Nonetheless, no system is perfect and a network dealing with matters as sensitive as the life-changing issues surrounding conversion is bound to encounter complex challenges. In the eight years since GPS was established, some complaints have emerged concerning various aspects of how it functions. The RCA leadership has felt for some time, therefore, that an objective review of GPS was needed to ensure that we are serving conversion candidates in the best way possible, without compromising halachic standards.

It is against this backdrop that the tragic events in Washington unfolded, revealing how even a well-intentioned system can be abused. Operating under the aegis of GPS, the Av Beth Din (rabbinic court chair) of the Washington, D.C., court, had allegedly been guilty of grave excesses of which the RCA and the Beth Din of America had been unaware. It is true, as we have already publicly made clear, that specific concerns surrounding Rabbi Freundel’s dealing with converts had surfaced in the past — concerns which we had dealt with under rabbinic and legal guidance. It is also true that no one could have predicted the extent or gravity of the actions that ultimately led to Rabbi Freundel’s arrest. Nevertheless, the arrest and its aftermath convinced us that oversight within GPS can and must be improved.

While the alleged actions of one rabbi clearly do not reflect on the exemplary character of the vast majority of the rabbinic community, responsible action must be taken by the RCA to maintain the integrity of the GPS system.

The resulting GPS review committee’s mandate is at once straightforward and daunting: to conduct a thorough review of the current structure and procedures of GPS in order to “identify changes that will lead to a more effective and appropriate conversion process,” while maintaining the halachic standards for which GPS has become known. The committee has been carefully selected to represent the spectrum of viewpoints that characterize today’s Orthodox community. Comprised of both men and women, its membership includes converts, mental health professionals, rabbis and other community leaders. Each committee member is deeply committed to working with those involved in GPS towards further ensuring the dignified and appropriate treatment of all who approach our doors.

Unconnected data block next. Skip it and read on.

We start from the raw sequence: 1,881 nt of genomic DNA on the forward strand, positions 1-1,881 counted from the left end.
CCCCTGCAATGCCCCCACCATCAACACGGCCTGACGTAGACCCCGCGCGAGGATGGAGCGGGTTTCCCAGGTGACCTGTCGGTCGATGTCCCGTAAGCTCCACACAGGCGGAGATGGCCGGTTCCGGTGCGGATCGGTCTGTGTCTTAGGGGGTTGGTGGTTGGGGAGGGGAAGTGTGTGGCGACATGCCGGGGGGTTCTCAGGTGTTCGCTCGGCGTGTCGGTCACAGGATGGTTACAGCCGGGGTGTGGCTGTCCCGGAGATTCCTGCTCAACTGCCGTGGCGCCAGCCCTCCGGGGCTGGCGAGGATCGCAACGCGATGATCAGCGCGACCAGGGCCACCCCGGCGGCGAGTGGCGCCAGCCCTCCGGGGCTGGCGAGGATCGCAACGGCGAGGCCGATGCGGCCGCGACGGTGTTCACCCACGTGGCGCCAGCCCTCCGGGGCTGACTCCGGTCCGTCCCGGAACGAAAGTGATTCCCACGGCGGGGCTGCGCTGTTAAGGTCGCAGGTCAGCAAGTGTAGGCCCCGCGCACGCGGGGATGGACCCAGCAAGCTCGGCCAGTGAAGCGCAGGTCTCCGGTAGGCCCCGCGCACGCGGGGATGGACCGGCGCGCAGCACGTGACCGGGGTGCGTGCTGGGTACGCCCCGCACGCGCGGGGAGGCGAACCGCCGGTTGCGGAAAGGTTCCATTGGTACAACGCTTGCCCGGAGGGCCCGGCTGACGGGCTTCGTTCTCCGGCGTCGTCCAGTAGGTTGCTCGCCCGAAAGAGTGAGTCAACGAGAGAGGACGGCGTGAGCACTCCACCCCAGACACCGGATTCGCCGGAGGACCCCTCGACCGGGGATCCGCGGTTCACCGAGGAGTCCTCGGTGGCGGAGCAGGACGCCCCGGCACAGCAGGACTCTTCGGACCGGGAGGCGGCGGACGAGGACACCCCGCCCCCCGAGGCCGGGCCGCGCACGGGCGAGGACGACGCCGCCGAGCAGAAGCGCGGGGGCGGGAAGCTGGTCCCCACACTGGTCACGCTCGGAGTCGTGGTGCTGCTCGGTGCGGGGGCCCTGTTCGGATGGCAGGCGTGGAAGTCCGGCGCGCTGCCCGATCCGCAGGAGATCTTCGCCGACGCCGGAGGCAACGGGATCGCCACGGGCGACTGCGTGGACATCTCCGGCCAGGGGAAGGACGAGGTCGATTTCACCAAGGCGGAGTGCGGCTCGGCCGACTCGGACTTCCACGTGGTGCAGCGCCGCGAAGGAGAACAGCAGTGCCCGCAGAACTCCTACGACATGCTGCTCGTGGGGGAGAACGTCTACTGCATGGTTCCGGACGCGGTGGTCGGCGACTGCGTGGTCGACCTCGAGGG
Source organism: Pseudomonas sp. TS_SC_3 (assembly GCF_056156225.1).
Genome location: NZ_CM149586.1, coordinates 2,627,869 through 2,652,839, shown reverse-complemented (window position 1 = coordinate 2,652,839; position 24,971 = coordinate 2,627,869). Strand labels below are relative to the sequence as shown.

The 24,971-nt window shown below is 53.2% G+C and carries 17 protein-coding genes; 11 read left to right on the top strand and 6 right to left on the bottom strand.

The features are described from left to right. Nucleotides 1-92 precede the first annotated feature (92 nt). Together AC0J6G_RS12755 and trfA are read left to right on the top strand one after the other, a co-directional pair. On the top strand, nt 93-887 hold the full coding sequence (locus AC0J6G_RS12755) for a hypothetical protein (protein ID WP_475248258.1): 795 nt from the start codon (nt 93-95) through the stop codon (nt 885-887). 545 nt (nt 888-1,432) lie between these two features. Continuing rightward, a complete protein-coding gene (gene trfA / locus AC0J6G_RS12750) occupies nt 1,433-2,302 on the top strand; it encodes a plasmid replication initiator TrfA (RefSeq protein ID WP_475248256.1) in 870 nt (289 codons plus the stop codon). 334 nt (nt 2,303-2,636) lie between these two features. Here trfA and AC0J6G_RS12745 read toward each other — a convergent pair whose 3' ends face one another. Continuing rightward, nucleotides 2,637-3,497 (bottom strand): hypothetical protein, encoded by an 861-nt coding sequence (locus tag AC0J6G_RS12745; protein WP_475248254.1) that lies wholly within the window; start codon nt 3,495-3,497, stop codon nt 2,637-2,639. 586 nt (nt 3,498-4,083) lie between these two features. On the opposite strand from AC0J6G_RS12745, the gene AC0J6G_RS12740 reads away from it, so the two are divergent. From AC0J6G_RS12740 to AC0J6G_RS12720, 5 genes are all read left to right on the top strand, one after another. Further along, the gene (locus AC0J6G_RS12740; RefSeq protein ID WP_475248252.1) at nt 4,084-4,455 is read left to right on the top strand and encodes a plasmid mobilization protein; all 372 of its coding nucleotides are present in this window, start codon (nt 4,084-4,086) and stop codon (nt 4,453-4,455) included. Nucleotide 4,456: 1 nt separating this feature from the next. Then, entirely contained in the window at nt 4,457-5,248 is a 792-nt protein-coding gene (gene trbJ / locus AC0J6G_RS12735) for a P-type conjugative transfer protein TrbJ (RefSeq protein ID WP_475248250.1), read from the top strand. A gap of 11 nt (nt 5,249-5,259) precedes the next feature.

The experience of conversion inexorably creates an unequal relationship. A potential convert is deeply dependent upon rabbinical aegis to help effect a fundamental, life-altering decision. A successful convert remains reliant upon the community as a whole for acceptance and integration. Nonetheless, a true understanding of Jewish law reveals the opposite, as well: the Jewish community also remains dependent upon its converts. No mitzvah in the Torah is repeated more often than the commandment of Ahavat HaGer, literally “love of the convert.” When we are called to our ultimate reckoning, God will clearly judge us on how well we dealt with his precious population of righteous Jews — individuals who, against great odds, voluntarily choose to join His “Chosen People.” May God grant us the strength and the wisdom to pass that eventual test.

Rabbi Shmuel Goldin is past president of the Rabbinical Council of America and rabbi of Congregation Ahavath Torah in Englewood, N.J.